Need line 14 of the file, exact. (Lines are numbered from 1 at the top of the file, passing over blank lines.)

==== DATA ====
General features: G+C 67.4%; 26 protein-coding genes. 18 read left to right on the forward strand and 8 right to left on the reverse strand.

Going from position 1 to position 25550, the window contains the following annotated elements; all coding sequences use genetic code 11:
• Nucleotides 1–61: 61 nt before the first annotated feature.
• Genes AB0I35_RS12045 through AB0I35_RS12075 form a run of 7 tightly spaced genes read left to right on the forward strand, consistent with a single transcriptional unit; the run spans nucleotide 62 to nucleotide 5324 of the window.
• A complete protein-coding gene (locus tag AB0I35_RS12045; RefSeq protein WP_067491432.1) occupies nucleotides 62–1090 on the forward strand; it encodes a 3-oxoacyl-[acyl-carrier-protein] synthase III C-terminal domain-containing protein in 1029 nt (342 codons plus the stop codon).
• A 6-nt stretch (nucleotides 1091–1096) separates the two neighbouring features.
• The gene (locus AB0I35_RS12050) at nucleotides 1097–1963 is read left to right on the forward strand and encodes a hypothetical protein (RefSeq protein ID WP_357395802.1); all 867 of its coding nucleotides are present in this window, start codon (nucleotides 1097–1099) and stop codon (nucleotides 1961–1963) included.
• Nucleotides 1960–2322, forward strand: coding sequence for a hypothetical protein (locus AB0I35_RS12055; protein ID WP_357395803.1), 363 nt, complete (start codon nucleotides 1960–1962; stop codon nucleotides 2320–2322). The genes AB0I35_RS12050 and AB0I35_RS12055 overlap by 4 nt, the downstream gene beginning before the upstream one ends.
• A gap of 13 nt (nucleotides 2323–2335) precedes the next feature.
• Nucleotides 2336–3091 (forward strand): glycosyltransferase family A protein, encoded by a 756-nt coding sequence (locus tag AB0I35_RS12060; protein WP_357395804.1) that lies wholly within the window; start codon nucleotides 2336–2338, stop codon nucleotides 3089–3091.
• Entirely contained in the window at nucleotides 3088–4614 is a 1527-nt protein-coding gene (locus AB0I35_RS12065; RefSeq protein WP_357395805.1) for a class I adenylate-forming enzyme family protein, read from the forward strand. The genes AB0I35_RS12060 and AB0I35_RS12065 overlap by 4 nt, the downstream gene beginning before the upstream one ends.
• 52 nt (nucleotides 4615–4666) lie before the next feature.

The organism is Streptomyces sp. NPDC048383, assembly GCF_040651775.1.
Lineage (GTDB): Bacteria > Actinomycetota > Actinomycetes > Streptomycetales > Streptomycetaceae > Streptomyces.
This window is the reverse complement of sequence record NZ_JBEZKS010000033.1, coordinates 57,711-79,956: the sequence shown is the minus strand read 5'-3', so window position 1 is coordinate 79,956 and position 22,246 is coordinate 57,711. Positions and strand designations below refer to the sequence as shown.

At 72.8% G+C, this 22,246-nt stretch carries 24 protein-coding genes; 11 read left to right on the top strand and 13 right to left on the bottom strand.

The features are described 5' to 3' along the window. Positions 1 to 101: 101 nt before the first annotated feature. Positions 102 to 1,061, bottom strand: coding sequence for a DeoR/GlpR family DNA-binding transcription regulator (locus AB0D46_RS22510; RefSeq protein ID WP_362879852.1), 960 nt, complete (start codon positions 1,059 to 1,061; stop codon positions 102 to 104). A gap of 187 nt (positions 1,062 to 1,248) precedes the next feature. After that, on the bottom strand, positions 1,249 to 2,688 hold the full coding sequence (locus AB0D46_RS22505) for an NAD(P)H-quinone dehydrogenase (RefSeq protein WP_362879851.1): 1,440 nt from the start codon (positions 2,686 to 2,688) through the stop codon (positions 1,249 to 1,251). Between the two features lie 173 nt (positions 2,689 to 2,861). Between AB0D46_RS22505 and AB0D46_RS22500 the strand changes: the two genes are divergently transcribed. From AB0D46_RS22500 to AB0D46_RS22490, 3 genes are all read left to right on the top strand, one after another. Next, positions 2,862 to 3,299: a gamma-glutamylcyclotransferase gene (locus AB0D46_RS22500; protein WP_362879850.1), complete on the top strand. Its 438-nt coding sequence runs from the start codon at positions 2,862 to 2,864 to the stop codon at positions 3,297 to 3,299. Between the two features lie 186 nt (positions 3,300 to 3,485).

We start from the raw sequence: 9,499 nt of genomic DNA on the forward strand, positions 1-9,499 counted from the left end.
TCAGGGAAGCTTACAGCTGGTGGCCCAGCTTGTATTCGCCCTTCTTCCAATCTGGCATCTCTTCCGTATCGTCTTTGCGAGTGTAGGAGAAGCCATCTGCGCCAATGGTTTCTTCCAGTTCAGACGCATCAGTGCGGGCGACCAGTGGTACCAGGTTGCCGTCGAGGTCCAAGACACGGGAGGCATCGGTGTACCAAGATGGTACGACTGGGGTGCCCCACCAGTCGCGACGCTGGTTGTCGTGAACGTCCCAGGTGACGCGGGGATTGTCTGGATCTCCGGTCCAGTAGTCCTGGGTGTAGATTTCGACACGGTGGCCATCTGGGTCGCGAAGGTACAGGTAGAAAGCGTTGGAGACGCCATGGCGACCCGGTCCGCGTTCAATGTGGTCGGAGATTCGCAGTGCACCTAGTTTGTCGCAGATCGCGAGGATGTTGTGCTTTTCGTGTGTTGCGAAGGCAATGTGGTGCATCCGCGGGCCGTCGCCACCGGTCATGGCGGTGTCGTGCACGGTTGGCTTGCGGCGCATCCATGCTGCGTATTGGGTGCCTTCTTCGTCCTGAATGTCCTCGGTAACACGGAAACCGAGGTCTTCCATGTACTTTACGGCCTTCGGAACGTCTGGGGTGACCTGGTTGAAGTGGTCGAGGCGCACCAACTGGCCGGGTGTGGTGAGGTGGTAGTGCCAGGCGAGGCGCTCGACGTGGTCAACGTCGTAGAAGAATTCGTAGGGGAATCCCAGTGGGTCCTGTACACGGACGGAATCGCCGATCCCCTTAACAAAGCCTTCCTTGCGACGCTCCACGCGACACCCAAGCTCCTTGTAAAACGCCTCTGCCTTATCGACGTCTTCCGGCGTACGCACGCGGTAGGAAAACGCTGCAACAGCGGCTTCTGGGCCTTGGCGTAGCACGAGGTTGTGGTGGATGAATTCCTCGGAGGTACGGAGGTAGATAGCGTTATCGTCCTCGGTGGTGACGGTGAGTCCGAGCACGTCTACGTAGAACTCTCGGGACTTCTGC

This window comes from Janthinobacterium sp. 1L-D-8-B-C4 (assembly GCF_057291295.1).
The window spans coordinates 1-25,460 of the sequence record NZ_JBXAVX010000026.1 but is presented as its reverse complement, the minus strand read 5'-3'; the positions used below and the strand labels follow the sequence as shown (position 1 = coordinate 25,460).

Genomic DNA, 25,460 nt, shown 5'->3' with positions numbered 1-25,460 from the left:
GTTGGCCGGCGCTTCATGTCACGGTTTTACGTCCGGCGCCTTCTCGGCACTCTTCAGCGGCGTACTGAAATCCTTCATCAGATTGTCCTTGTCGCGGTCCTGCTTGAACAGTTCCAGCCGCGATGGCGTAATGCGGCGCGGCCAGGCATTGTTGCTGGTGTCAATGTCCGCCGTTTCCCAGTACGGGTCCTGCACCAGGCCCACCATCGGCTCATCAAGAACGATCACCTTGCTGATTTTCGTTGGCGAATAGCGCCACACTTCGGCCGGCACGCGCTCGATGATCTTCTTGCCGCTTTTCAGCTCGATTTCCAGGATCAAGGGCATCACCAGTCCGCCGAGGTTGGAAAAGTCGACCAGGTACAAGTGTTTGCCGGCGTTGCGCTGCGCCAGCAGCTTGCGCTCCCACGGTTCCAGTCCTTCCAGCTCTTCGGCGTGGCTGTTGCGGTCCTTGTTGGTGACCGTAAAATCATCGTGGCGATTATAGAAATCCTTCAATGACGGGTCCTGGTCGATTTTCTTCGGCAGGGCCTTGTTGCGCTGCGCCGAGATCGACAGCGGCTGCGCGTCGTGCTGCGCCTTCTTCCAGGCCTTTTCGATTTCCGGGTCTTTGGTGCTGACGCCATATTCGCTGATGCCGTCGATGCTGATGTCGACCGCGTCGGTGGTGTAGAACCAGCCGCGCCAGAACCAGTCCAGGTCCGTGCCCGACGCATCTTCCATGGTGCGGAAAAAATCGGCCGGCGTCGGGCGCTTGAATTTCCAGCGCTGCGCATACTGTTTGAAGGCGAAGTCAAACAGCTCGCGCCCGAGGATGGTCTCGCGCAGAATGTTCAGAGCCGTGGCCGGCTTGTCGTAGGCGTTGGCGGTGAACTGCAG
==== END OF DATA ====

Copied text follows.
Lineage (GTDB): Bacteria > Actinomycetota > Actinomycetes > Streptomycetales > Streptomycetaceae > Streptomyces.